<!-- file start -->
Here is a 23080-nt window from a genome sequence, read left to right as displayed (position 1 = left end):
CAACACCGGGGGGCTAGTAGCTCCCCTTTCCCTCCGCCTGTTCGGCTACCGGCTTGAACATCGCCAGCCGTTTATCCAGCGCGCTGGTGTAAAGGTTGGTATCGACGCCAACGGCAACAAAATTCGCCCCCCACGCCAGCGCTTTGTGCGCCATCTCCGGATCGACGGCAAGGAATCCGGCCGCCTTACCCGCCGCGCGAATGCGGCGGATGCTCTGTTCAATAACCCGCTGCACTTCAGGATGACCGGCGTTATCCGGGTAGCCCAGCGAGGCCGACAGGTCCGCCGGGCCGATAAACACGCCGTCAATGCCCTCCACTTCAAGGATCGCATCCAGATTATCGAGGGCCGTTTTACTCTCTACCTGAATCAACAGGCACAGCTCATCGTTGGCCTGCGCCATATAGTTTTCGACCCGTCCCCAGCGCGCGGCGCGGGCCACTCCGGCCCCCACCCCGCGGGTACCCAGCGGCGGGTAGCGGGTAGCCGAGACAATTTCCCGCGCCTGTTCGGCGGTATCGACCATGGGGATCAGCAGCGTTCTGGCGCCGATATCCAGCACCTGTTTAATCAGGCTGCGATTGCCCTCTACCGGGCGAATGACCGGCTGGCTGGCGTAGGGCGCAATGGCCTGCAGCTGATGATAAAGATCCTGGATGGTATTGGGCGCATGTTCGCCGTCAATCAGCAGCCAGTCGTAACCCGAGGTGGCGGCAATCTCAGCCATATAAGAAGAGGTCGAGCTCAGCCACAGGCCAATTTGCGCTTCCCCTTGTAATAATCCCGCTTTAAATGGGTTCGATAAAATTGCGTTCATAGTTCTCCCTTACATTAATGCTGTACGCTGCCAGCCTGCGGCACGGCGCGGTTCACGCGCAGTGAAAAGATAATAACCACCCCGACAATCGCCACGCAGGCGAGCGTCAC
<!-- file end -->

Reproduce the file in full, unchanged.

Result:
Here is a 23080-nt window from a genome sequence, read left to right as displayed (position 1 = left end):
CAACACCGGGGGGCTAGTAGCTCCCCTTTCCCTCCGCCTGTTCGGCTACCGGCTTGAACATCGCCAGCCGTTTATCCAGCGCGCTGGTGTAAAGGTTGGTATCGACGCCAACGGCAACAAAATTCGCCCCCCACGCCAGCGCTTTGTGCGCCATCTCCGGATCGACGGCAAGGAATCCGGCCGCCTTACCCGCCGCGCGAATGCGGCGGATGCTCTGTTCAATAACCCGCTGCACTTCAGGATGACCGGCGTTATCCGGGTAGCCCAGCGAGGCCGACAGGTCCGCCGGGCCGATAAACACGCCGTCAATGCCCTCCACTTCAAGGATCGCATCCAGATTATCGAGGGCCGTTTTACTCTCTACCTGAATCAACAGGCACAGCTCATCGTTGGCCTGCGCCATATAGTTTTCGACCCGTCCCCAGCGCGCGGCGCGGGCCACTCCGGCCCCCACCCCGCGGGTACCCAGCGGCGGGTAGCGGGTAGCCGAGACAATTTCCCGCGCCTGTTCGGCGGTATCGACCATGGGGATCAGCAGCGTTCTGGCGCCGATATCCAGCACCTGTTTAATCAGGCTGCGATTGCCCTCTACCGGGCGAATGACCGGCTGGCTGGCGTAGGGCGCAATGGCCTGCAGCTGATGATAAAGATCCTGGATGGTATTGGGCGCATGTTCGCCGTCAATCAGCAGCCAGTCGTAACCCGAGGTGGCGGCAATCTCAGCCATATAAGAAGAGGTCGAGCTCAGCCACAGGCCAATTTGCGCTTCCCCTTGTAATAATCCCGCTTTAAATGGGTTCGATAAAATTGCGTTCATAGTTCTCCCTTACATTAATGCTGTACGCTGCCAGCCTGCGGCACGGCGCGGTTCACGCGCAGTGAAAAGATAATAACCACCCCGACAATCGCCACGCAGGCGAGCGTCAC